My Journey: How a Fulbright Graduate Implemented an Educational Project for Displaced Ukrainian Students During Wartime
September 21, 2023
Nazarii Stetsyk IIE Centennial Fellow 2022-2023
IIE selected Professor Nazarii Stetsyk as a 2022–2023 Centennial Fellow to lead educational and research programming in support of displaced Ukrainian students seeking to reconstruct the country post-war. His vision: for Ukrainian students to return to and rebuild their country “in accordance with the values of democracy, human rights, and rule of law.” Stetsyk is among four of fellows leading projects designed to support refugee and displaced groups, including those from Afghanistan, Nepal, and Nigeria.
The far-reaching advantages conferred by participation in Fulbright programs are widely acknowledged. These programs, extending beyond mere academic pursuits, engender an expansive realm of opportunities.
After completing my Fulbright program at Notre Dame Law School and returning to Ukraine by the end of 2021, I felt inspired to pursue new projects. I established professional contacts and gained invaluable experience. I planned to introduce new courses related to comparative human rights issues and the rule of law at my alma mater – the Faculty of Law at Lviv University. Additionally, I intended to establish institutional cooperation in the academic realm with representatives of American academia, aimed at enhancing the functioning of the Ukrainian judiciary.
However, like the plans of numerous Ukrainians, my aspirations were abruptly interrupted by the Russian invasion in February 2022. After the invasion, safety and survival was prioritized over educational and scholarly activities. The resilience, unity, and mutual support of Ukrainian people played a pivotal role in enduring these trying times.
The Educational Front of Ukrainian Academia in Wartime and its International Support
Following a relatively successful defense against Russian aggression, it became evident that life must go on and everyone would persist in spite of living under martial law. For me and many other educators and scholars, the educational front was top of mind – Ukrainian students needed to continue acquiring high-quality, modern knowledge rooted in the civilizational values of freedom, democracy, and respect for human dignity.
The defense of these values, both in the military and educational context, was made possible with substantial assistance to Ukraine from foreign and international partners. My Human Rights and the Rule of Law course, part of the Invisible University for Ukraine Program created by the Central European University and supported by the Institute of International Education, stands as one successful example. Furthermore, drawing from my Fulbright experience and established academic connections, I organized unique online meetings for Ukrainian students with renowned professors during the spring semester of 2023. These sessions allowed us to examine and discuss topical issues of global and local significance.
Summer School In-Person Project Segment: Budapest and Lviv
This summer, Ukrainian students were presented with a special opportunity to convene in person with each other, invited lecturers, and program organizers during summer schools held in Lviv (Ukraine) and Budapest (Hungary). The programs of these schools were packed with engaging lectures, discussions, sightseeing tours, and garnered positive feedback from students.
Volodymyr Tsololo, a graduate student of the Kharkiv Law Academy and a participant of the summer school in Budapest, points out, “I greatly benefited from the discussions and interactions with students and faculty members of the Central European University, as well as with exciting invited speakers. We discussed the role of Ukraine in contemporary world, its cultural and canon heritage, importance of documenting the war experiences, and processes of reshaping the national identity. In addition, the exhibition of unissued diplomas to Ukrainian students, who lost their lives due to the war, had a huge impact on me and allowed to reflect on the fragile situation with access to education in Ukraine these days: a privilege in times of war, and a thing that is taken for granted during peacetime”.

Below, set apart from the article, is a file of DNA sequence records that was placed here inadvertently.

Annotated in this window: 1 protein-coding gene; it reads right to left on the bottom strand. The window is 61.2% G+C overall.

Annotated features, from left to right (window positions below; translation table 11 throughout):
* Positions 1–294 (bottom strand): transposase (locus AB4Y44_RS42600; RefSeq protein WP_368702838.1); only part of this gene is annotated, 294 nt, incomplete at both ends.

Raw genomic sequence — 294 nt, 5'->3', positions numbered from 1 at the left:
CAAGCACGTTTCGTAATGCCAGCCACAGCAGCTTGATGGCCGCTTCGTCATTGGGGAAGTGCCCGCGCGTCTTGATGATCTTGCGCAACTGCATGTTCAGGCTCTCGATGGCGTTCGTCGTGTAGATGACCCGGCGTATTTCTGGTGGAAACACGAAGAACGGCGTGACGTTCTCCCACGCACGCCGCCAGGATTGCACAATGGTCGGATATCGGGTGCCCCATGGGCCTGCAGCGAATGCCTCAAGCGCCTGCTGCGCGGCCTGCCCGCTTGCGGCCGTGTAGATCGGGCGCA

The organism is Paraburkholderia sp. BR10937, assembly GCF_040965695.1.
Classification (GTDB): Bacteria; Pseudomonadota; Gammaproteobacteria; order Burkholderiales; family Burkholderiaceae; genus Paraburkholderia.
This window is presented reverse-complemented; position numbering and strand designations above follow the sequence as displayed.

For Myroslava Delita, an undergraduate law student at the Ukrainian Catholic University in Lviv, “it was most interesting and useful to discuss interdisciplinary issues, research methods and educational trajectories”. In group meetings, she received helpful feedback on her research project. “This was really useful, because it was a good chance to get constructive comments, which will help me to write studies even more structured, thoroughly and professionally.” Myroslava notes that “it was also interesting to walk around Budapest, discovering more and more historical and modern places – in the company of summer school participants, organizers and lecturers, it was always informative and engaging”.
Nazarii Stetsyk is an Associate Professor of Law at Lviv National University (Ukraine), specializing in legal theory, rule of law, and human rights. As a 2020–2021 Fulbright Visiting Scholar to the University of Notre Dame School of Law, he implemented the Fulbright Research and Development Program, where he explored U.S. Supreme Court case law on issues of ensuring its consistency and development. After the Russian invasion of Ukraine in February 2022, Professor Stetsyk co-organized the project for displaced Ukrainian students, “Invisible University for Ukraine,” under the leadership of the Central European University in Budapest-Vienna.
Named in honor of IIE’s Centennial and association with the Fulbright Program, the IIE Centennial Fellowship seeks to help enhance Fulbright as a life-long experience and recognize alumni whose work embodies the program’s underlining values of mutual understanding, leadership, global problem solving, and global impact.